遠慮のかたまり(=Enryo no katamari!")

enryonokatamari

:maggie-small: 「う〜ん、食べたい!ラス1食べたい!」

(Uun rasu ichi tabetai!)

“Oh~~I want the last piece!”

The other day, I posted “Enryo” lesson. This is an additional lesson.

「遠慮のかたまり」(”Enryo no katamari”) is a fun word to remember and you may not be able to find it in a dictionary.

Mostly in Kansai (west part of Japan such as Osaka, etc.) area. But we hear that often in Chubu (ex. Nagoya) area as well.

What is it?

Well, as I explained the other day, “some” Japanese people are  「遠慮深いenryobukai ” (being politely reserved).

You know in certain situation when you eat with your friends or family, you see the last piece of food or snack left on a plate which nobody has the guts to eat because other people might think you are a pig! Everybody knows that it is there but they all act as if it doesn’t exist.

That is called 遠慮のかたまり(”Enryo no katamari”)a last piece of food/snack which people are reluctant to eat for courtesy.)

If that happens, someone might jokingly point to the last one and say “遠慮のかたまり!”(Enryo no katamari! or 「誰かこの”遠慮のかたまり食べたら?」Dare ka kono enryo no katamari tabetara? “Somebody should eat this last piece!”)

(or 固まり)”Katamari is a piece or lump.

I was thinking…

「う〜ん、食べたい!ラス一!」“Uu〜n tabetai! Rasuichi “ means “Oh..I want the last one!”

「ラスイチ」「ラス一, or ラス1

Rasuichi is a slang and means “the last one”. It is not that common slang word but it is fun to remember.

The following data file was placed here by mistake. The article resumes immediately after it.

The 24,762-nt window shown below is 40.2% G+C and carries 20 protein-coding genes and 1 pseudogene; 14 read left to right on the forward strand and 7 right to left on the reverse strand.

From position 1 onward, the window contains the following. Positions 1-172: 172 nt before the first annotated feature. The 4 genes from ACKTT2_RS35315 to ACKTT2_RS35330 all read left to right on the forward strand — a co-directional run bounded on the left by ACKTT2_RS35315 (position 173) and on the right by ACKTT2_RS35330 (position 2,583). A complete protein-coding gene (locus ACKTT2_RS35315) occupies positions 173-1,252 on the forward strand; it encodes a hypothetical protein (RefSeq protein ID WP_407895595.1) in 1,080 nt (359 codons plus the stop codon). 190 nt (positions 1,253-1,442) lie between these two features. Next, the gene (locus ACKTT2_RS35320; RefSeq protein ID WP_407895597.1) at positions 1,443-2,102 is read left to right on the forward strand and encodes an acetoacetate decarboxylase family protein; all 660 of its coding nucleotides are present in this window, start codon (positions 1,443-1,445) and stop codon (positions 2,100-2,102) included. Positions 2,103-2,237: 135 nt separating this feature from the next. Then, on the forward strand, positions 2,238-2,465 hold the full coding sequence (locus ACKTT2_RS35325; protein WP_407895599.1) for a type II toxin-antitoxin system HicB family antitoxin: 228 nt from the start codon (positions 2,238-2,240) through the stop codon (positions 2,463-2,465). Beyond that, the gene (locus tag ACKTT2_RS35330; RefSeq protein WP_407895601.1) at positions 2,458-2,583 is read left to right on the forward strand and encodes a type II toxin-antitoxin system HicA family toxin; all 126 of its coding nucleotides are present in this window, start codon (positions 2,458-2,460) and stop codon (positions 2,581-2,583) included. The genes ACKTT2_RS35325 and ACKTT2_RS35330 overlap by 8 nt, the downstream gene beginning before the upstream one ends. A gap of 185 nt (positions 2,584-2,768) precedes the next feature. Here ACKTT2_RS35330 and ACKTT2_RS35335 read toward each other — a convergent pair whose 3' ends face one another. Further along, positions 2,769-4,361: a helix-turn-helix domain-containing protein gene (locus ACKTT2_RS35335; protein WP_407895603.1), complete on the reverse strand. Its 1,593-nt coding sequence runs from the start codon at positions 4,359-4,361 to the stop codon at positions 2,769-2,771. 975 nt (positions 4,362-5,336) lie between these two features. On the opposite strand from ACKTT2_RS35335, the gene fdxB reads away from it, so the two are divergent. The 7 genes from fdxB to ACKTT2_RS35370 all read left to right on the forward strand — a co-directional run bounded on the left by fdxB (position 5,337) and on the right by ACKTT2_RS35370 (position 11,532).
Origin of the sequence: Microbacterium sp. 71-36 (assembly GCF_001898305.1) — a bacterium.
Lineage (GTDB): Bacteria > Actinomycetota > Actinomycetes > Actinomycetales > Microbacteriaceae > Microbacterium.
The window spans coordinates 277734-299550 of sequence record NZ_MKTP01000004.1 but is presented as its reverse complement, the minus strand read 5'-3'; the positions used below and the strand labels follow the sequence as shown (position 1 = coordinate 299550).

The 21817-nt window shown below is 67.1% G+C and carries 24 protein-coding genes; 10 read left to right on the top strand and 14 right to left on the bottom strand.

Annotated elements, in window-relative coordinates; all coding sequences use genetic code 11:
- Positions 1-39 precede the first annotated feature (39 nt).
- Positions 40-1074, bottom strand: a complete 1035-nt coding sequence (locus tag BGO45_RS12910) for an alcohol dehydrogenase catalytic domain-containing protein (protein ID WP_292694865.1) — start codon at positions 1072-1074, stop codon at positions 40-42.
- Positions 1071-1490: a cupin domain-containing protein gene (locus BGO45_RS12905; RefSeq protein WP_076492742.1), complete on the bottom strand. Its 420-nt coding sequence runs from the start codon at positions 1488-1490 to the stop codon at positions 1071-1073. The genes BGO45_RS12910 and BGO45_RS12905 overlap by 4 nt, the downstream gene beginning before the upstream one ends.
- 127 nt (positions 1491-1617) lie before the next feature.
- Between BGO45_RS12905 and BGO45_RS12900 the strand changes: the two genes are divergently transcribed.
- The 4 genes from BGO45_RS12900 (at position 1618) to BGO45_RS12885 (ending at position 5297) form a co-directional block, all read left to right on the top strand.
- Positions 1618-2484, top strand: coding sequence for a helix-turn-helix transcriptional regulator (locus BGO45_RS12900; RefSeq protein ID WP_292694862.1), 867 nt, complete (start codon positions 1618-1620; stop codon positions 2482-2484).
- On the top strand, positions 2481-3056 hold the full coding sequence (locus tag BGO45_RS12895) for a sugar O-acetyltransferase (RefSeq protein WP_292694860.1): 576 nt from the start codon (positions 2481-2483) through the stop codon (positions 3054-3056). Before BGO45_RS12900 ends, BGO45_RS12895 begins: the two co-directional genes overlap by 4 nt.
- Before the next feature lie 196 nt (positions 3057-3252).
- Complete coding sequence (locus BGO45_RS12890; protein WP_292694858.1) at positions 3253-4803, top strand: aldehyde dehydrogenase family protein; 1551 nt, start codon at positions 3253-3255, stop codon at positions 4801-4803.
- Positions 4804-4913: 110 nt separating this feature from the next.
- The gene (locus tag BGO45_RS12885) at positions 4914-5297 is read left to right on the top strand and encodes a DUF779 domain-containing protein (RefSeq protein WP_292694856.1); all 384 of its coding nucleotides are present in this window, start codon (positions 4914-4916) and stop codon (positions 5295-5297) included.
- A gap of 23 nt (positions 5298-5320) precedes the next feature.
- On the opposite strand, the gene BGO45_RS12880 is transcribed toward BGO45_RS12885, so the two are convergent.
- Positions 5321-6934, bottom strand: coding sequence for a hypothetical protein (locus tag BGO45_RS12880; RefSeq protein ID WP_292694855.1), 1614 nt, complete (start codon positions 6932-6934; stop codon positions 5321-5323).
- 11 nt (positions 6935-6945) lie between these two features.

最後の一つ or 一個 saigo no hitotsu (or ikko) (the last one)ラストの一つ rasuto no hitotsu (=one)

ラスイチイチ=1or ) Rasuichi

You may hear that expression in a boutique.

「これラスイチですよ!kore rasu ichi desuyo! “This is the last one!”

:k: 「食べたいtabetai :〜(し)たい (shi)tai = want to (wanna) + do something

Ex. 1)     寝たい(netai) want to sleep (寝る neru = to sleep)

Ex. 2)  歌いたい (utaitai)  want to sing (歌う utau = to sing)



frenchbulldogこのラスイチのお菓子は、広島名物、「紅葉まんじゅう!」です!

誰が「遠慮のかたまりを食べたって?当ててみて!

Kono rasu ichi no okashi wa hiroshima meibutsu “momiji manjyuu” desu!

Dare ga “enryo no katamari” wo tabetatte? Atete mite!

That last piece of sweet is called “Momiji manjyuu” which is very famous in Hiroshima.

Who ate that last piece? Guess who!

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20 Comments

  1. We have a very similar expression in Spain! :wink:
    When a group of people are eating and there’s only one bit/piece of food left on the plate we call it “el de la vergüenza” or “la de la vergüenza” (“el/la” depends on whether the food noun is masculine or feminine”). It means “the piece/bit of shame” because everyone would be ashamed or embarrassed to eat it. :-D
    So when that happens somebody says: “¿Quién quiere el/la de la vergüenza?” (“Who wants the piece/bit of shame?”.
    It was great to learn the Japanese equivalent of that expression! Thanks!